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Home » Articles » Hamilton Cellist Anja Wood Follows Her Heart to Aid Families in Ethiopia
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Hamilton Cellist Anja Wood Follows Her Heart to Aid Families in Ethiopia

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Anja Wood

Anja Wood, cellist for the Broadway show Hamilton and a member of Local 802 (New York City), founded her own charity to help Ethiopian families overcome poverty.

When Anja Wood of Local 802 (New York City) graduated from the Cleveland Institute of Music in the early 1990s, she headed east to carve out a life as a freelance musician. A classical cellist armed with a master’s degree, she easily settled into a tidy routine of playing in regional orchestras and touring Japan during the summer with conductor Mamoru Takahara (also of Local 802) and the New York Symphonic Ensemble.    

“I lived like a pauper with little gigs here and there, and eventually worked my way up,” she says. Wood joined the union in 1997 when she first started subbing on Broadway.

In 2014, Wood received a call from musical director Alex Lacamoire of Local 802, who asked her to join the orchestra of the Broadway hit, Hamilton. It was the same creative team that produced In the Heights. Wood says, “It was exactly what I’d been wanting to do for years,” adding, “It was long before we knew what Hamilton would be. We knew people would react well. We just didn’t know it would be this juggernaut success.”

They play eight shows a week, but the union contract allows the orchestra musicians to take off four days a week and still maintain their contract. Wood says, “The brilliance of that is we can go and play another gig, and a friend and colleague whom we trust and love can come and play the show for us, and is happy to have the work. It’s a great system for musicians in New York.”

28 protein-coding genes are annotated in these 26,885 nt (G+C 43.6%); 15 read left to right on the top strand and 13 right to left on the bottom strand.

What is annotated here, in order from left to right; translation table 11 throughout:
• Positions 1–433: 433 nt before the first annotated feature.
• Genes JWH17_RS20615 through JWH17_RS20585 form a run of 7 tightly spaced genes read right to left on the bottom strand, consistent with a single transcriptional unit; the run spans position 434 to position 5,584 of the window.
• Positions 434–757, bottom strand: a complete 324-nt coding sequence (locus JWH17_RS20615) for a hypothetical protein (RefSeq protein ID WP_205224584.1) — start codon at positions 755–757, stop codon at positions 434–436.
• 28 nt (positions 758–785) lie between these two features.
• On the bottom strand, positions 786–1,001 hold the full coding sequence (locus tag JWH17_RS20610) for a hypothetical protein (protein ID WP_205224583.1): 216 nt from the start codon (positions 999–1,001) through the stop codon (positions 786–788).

In a different role, a world away from New York City and Broadway, Wood serves as president of the Lelt Foundation, a nonprofit organization that helps severely impoverished Ethiopian orphans and families. It began in 2009, when she and her husband began the adoption process for their second daughter from Ethiopia. Amid agency-wide and embassy delays, Wood says that their daughter, who should have already been in the States, was still in Ethiopia five months after she was legally theirs.

Taking a leave from work, she traveled to Addis Ababa to take custody. In Ethiopia, they stayed with her friend, the late Carrie Neel-Parker, who also adopted a daughter from Ethiopia. While visiting state-run orphanages, many in grave disrepair, they realized that some basic, inexpensive upgrades could vastly improve living conditions for the children. With the help of friends back in the US, who chipped in about $30 each, they were able to provide 250 girls in Kechene Orphanage with mattresses and linens, plus repair the crumbling outer compound security wall.

Wood initiated a music program at the Kolfe Boys Orphanage, where an instructor comes in twice a week to teach students electric piano, bass, and electric guitar. She felt confident that the efforts made in just a couple of months would give way to more initiatives. “Our daughters gave us this gift of having Ethiopian families and we wanted to continue to give back to those we now consider our family,” she says.